Effects of Elastic Wrist Taping on Maximum Grip Strength

Kenji Takahashi, Shin-ichi Demura, Takanori Noguchi, Gou Demura, Xu Ning

  Open Access OPEN ACCESS  Peer Reviewed PEER-REVIEWED

Effects of Elastic Wrist Taping on Maximum Grip Strength

Kenji Takahashi1,, Shin-ichi Demura2, Takanori Noguchi3, Gou Demura4, Xu Ning5

1Teikyo Heisei University

2Graduate School of Natural Science & Technology, Kanazawa University

3Fukui University of Technology

4Tagami Orthopedic Clinic

5Graduate School of Kanazawa University


In this study, we examined the effects of elastic wrist taping with different pressure levels on the maximum grip strength. The subjects were 20 healthy male university students. The tape was wrapped three times around the wrist at the radial and ulnar styloid process. Taping pressure was measured using a pressure measuring system for stockings and bandages. A pressure sensor was placed over the palmaris longus muscle tendon, 1.5 cm proximal to the palmar crease of the subject’s wrist on the dominant upper limb. The following experimental conditions were assessed: control condition (CC), without attachments; sensor condition (SC), with an attached sensor and a cover tape with minimum pressure application (1–5 hPa); and four pressure conditions (PCs), with pressure applications of 30, 60, 90, and 120 hPa using elastic tapes. Grip strength was significantly greater for CC than for PCs. However, the overall decrease in grip strength was still relatively small. No differences were observed in the grip strengths among the four PC groups. Our results showed that grip strength exertion decreased on the application of higher pressures of elastic tape wrapping and that the degree of decrease was similar for all PCs above 30 hPa.

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Cite this article:

  • Takahashi, Kenji, et al. "Effects of Elastic Wrist Taping on Maximum Grip Strength." American Journal of Sports Science and Medicine 1.3 (2013): 33-36.
  • Takahashi, K. , Demura, S. , Noguchi, T. , Demura, G. , & Ning, X. (2013). Effects of Elastic Wrist Taping on Maximum Grip Strength. American Journal of Sports Science and Medicine, 1(3), 33-36.
  • Takahashi, Kenji, Shin-ichi Demura, Takanori Noguchi, Gou Demura, and Xu Ning. "Effects of Elastic Wrist Taping on Maximum Grip Strength." American Journal of Sports Science and Medicine 1, no. 3 (2013): 33-36.

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1. Introduction

Wrist taping (Figure 1) is used in competitive sports such as sumo wrestling and judo to prevent wrist disorders and injuries. Wrist taping limits the excessive motion of the wrists [1, 2, 3]. However, it was reported that the exertion ability of the wrists was limited. Kauranen et al. [4] reported that wrist taping decreases the motor performance parameters such as simple reaction time, choice reaction time, and tapping speed. It also decreases the isokinetic strength during wrist flexion and ulnar deviation. Rettig et al. [5] reported that taping of the fingers or wrist joint does not affect grip strength, but that taping of both the fingers and wrist decreases grip strength.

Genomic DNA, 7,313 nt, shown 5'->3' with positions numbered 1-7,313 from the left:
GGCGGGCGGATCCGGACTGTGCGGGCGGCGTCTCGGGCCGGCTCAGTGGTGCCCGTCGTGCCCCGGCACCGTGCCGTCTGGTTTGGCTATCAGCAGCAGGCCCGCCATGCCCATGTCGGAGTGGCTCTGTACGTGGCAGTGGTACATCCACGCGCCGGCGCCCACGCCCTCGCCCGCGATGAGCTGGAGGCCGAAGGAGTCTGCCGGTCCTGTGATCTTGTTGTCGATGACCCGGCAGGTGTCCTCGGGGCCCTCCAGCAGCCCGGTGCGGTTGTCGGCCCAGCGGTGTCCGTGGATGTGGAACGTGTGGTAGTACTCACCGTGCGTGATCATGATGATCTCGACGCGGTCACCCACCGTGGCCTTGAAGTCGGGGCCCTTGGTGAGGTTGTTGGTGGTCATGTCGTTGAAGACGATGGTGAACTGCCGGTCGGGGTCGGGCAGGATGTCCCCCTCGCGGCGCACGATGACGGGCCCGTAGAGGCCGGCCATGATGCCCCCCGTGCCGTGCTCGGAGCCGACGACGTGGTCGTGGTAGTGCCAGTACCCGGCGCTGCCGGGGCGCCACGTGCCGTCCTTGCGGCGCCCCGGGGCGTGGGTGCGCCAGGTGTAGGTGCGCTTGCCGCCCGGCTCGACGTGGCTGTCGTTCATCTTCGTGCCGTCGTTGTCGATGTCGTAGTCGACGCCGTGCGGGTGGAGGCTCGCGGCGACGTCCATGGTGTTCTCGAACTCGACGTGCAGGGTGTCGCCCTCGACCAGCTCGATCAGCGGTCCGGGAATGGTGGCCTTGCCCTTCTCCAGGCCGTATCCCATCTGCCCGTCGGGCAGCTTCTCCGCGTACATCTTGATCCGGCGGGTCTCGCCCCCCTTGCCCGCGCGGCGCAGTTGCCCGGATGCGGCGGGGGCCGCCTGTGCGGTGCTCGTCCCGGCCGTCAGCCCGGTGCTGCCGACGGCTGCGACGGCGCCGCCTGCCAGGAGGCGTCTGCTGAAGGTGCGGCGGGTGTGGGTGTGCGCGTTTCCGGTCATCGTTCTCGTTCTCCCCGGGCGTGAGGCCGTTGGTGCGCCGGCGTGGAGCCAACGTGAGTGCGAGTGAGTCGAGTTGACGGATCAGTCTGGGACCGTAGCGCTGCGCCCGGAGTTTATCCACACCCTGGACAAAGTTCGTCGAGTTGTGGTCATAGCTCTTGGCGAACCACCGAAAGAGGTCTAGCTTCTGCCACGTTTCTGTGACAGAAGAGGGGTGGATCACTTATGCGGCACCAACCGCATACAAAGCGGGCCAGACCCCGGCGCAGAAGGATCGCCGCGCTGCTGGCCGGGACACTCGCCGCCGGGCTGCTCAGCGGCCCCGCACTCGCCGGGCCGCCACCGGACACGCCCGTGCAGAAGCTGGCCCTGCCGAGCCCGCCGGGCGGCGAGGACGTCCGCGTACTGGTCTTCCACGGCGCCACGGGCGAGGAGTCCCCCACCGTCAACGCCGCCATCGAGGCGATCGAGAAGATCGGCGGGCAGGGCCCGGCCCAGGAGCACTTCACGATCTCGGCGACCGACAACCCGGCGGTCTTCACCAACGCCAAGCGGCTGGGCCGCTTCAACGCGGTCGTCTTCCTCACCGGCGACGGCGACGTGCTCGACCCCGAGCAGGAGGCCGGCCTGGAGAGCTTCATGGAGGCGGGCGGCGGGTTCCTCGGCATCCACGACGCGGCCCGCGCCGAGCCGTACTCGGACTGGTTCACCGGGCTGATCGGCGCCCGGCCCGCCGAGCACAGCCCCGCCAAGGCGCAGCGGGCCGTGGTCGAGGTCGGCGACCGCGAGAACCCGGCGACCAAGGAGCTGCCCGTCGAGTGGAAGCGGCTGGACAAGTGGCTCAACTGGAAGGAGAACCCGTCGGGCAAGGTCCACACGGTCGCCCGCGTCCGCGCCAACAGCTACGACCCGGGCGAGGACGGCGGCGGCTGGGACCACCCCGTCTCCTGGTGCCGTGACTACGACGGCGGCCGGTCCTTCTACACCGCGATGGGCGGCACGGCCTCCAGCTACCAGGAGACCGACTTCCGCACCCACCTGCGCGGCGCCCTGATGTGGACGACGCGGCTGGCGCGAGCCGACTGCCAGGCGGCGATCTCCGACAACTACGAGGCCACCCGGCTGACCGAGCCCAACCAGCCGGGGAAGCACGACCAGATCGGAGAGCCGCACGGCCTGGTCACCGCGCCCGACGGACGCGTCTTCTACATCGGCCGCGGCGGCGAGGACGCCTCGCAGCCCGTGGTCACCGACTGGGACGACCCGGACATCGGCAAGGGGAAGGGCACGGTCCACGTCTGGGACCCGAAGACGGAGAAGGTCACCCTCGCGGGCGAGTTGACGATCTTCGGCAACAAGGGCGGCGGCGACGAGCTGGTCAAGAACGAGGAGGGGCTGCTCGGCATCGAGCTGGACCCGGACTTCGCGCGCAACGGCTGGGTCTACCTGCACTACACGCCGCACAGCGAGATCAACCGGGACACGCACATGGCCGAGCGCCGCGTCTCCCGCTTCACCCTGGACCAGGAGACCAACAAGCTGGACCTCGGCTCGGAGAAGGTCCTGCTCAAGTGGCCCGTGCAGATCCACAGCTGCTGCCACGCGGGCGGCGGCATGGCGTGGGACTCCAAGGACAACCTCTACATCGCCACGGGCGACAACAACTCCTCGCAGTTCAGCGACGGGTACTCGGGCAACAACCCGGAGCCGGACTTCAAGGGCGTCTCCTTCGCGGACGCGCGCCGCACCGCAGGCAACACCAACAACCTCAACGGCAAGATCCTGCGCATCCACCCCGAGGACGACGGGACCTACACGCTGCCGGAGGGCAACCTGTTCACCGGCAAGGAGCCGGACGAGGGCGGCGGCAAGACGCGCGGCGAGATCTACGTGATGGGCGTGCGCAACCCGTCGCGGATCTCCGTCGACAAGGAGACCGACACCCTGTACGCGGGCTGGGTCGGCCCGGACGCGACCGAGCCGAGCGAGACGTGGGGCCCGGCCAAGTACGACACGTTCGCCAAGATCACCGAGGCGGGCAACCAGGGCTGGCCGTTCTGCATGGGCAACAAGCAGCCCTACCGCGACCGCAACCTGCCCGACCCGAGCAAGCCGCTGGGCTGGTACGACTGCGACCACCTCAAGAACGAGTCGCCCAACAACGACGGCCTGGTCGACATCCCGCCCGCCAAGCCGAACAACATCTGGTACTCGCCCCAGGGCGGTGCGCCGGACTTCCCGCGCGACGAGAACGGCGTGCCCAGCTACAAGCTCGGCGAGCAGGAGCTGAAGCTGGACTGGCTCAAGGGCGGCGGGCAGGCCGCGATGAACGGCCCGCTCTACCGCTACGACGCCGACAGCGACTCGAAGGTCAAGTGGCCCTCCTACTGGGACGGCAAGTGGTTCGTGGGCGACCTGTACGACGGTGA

Taping techniques to both inhibit and facilitate strength have been developed [6]. The inhibition effects were confirmed by studies on the upper parts of the trapezius muscles [7] and the shoulders of subjects with suspected shoulder impingement syndrome [8] as well as by the electromyographic (EMG) activity of subjects while stepping up and down the stairs [9, 10]. In the strength facilitation technique, Alexander et al. [11, 12] reported that taping decreased and rather than increasing the Hoffman reflex amplitude. Also, it decreased further with taping pressure. These results indicate that strength exertion may not increase but decrease with taping. Therefore, it is highly possible that fixed taping decreases athletic performance.

Constantinou and Brown [1] pointed out the necessity to control taping pressure when they examined the effects by reviewing other studies. Introducing different pressure levels in the same taping method influences the strength exertion differently. The taping practitioner should be qualified as a trainer. Wilson et al. [13] and Pfeiffer et al. [14] controlled the taping effect by employing a qualified trainer. Hence, the qualified practitioner will need to adjust the taping pressure using an appropriate procedure and clarify the relationship between taping pressure (fixed strength) and strength exertion.

Alexander et al. [11, 12] reported that taping with tension decreases the EMG amplitude compared with that without tension. Parkhurst & Burnett [15] suggested that bunching muscle fibres may interfere with actin/myosin cross bridging and therefore reduce muscle function, when across fibre taping combined with compression, tractioning or gathering of the overlying soft tissues. We hypothesized that grip strength exertion decreases with increased taping pressure. This study aims to examine the effects of wrist taping using elastic tapes on maximum grip strength by applying different pressures.